Ford CVH engine
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The CVH (Compound Valve angle Hemispherical combustion chamber) engine was introduced by Ford in 1980 in the third generation European Ford Escort and for the 1981 North American Escort. It was later used in the Ford Sierra as well as the second generation Ford Fiesta and from 1983 it was used in the Ford Orion. Engines were built in the Dearborn Engine Plant for the North American market, and in Ford's then-new engine plant in Bridgend in Wales for the European market.
1.6L Ford CVH engine in a 1988 Ford Escort Xr3i
|Manufacturer||Ford Motor Company|
|Block material||Cast iron|
|Valvetrain||SOHC 4 valves x cyl.|
|Turbocharger||On some 1.6 L versions|
|Oil system||Wet sump|
|Power output||69–200 hp (51–149 kW)|
|Torque output||86–133 lb⋅ft (117–180 N⋅m)|
|Successor||Ford Zeta engine|
The engine was originally conceived in 1974 and had a single overhead cam. Its valves were mounted at a compound angle in hemispherical combustion chambers, although some versions altered the combustion chamber shape to increase swirl. It also featured hydraulic valve lifters, a first for a European Ford engine. The engine was given different names throughout its production. From 1991 to 1996 in the Ford Escort, it was "1.9L SEFI"; and from 1997 to 2002, it was "Split Port Induction 2000". From 2000 to 2004 in the Ford Focus, it was "Split Port".
Despite its considerable shortcomings in terms of Noise, vibration, and harshness (NVH) and its intolerance of poor or neglected servicing, the CVH was regarded as being a very easy engine to tune, with many of its key components being considerably over-engineered. It wasn't long before the engine started receiving attention from the aftermarket tuning industry, and the 1.6 L version quickly became a stalwart of the tuning scene in the 1980s and 1990s with some significant increases in power output (over 200 bhp (149 kW)) being extracted from the turbocharged variants. The naturally aspirated 1.6 L was a popular choice for the kit car industry, where it could be relatively easily and cheaply tweaked to around 130 bhp (97 kW).
The CVH was produced in many different capacities from 1.1 to 2.0 L, the smaller versions being exclusively for the European market.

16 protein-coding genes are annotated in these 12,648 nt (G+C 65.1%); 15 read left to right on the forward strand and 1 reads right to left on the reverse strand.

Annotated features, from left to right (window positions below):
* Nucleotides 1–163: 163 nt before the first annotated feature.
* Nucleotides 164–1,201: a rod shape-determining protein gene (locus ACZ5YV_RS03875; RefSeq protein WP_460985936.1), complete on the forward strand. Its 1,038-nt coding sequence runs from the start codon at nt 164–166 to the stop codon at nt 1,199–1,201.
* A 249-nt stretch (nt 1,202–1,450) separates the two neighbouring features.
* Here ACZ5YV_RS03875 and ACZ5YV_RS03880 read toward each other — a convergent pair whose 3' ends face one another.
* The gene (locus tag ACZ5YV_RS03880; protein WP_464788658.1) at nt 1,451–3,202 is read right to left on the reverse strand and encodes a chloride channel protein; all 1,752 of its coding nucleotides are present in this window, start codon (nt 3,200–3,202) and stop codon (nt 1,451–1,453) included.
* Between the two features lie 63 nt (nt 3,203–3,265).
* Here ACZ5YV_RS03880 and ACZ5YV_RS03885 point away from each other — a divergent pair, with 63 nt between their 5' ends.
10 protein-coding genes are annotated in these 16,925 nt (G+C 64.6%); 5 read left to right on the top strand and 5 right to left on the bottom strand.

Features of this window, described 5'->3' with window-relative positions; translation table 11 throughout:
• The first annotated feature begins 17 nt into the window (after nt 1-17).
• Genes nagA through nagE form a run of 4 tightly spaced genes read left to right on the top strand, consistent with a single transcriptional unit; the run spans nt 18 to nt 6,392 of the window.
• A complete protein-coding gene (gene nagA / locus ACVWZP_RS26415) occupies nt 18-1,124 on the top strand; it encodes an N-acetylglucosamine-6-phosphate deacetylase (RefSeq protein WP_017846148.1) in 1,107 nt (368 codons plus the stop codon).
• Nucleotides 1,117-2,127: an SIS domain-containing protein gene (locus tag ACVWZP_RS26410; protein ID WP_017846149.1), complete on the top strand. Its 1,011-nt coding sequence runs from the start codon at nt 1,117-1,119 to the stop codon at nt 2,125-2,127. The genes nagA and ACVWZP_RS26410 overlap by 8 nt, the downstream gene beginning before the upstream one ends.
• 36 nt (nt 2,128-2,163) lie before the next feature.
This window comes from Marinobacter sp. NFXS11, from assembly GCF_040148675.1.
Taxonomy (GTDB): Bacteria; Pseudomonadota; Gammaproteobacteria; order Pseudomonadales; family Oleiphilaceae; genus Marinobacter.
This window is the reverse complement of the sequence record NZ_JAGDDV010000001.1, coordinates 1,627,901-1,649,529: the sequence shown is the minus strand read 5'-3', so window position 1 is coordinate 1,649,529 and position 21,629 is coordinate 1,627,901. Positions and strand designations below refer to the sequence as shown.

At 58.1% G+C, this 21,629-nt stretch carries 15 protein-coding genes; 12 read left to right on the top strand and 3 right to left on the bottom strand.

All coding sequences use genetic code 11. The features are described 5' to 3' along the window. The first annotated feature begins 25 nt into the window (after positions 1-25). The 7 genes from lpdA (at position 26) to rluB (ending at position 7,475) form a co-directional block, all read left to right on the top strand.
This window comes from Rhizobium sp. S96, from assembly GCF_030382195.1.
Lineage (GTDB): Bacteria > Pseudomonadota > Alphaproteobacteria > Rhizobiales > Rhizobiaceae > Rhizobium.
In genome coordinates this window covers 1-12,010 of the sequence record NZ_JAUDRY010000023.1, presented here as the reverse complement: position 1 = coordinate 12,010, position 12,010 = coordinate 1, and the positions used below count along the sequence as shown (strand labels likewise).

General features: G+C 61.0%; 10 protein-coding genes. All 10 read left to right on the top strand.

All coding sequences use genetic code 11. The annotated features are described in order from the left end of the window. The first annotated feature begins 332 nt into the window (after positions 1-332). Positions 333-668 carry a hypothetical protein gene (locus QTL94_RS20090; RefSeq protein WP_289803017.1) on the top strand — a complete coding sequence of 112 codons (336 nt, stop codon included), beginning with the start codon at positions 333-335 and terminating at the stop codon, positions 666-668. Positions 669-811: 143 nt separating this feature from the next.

The 1.1 L CVH was the shortest lived of the different variants, like the others it was first used in the 1980 European Escort. Displacing 1.1 L (1,117 cc), uniquely it was sold in parallel in the Escort with the "Valencia" version of the Ford Kent OHV unit with the same displacement. It offered a negligible improvement in terms of either performance or economy over the older Kent engine which was cheaper to manufacture, hence the 1.1L CVH was dropped in 1982.
The 1.3 L (1,296 cc) CVH was introduced in the 1980 European Escort and in the Orion and Fiesta from 1983 to 1986. Bore and stroke was 80 mm × 64.5 mm (3.15 in × 2.54 in). The 1.3 L was also planned for the North American version of the Escort, but engineering tests found it to be unacceptably underpowered, and plans to produce 1.3 L engines were scrapped just a few months before full-scale production.
For the facelifted "Mark 4", or "Erika-86" version of the European Escort in 1986, this engine was replaced by a 1.3 L version of the Valencia engine in low series trim models—the higher series models used the newer 1.4 L CVH described below.
The 1.4 L CVH replaced the 1.3 L CVH in the Escort, Orion and Fiesta from early 1986. Bore and stroke was 77.2 mm × 74.3 mm (3.04 in × 2.93 in). In European trim, this engine produced 75 bhp (56 kW).
It was widely known as the 'Lean Burn' engine as it was designed primarily for fuel economy and featured a different cylinder head which was aimed less at power output than other CVH engines. The Ford variable venturi carburettor was replaced by a Weber carburetor 28/30 TLDM which benefited from a manifold vacuum-actuated secondary choke, instead of the more usual sequential linkage which opens the secondary butterfly at 3/4 to full throttle. The theory was to save fuel, especially with lead-footed drivers, but the result was mainly an engine which ran lean under load. This became worse on engines with worn cylinder heads owing to reduced engine vacuum. The 1.4 L version is less responsive to power modification than other CVH engines and some cylinder head parts are not interchangeable with the most common tuning parts; however replacing the carburetor with a Weber 32/34 DMTL and the appropriate inlet manifold makes them more tractable, albeit with a small increase in fuel consumption.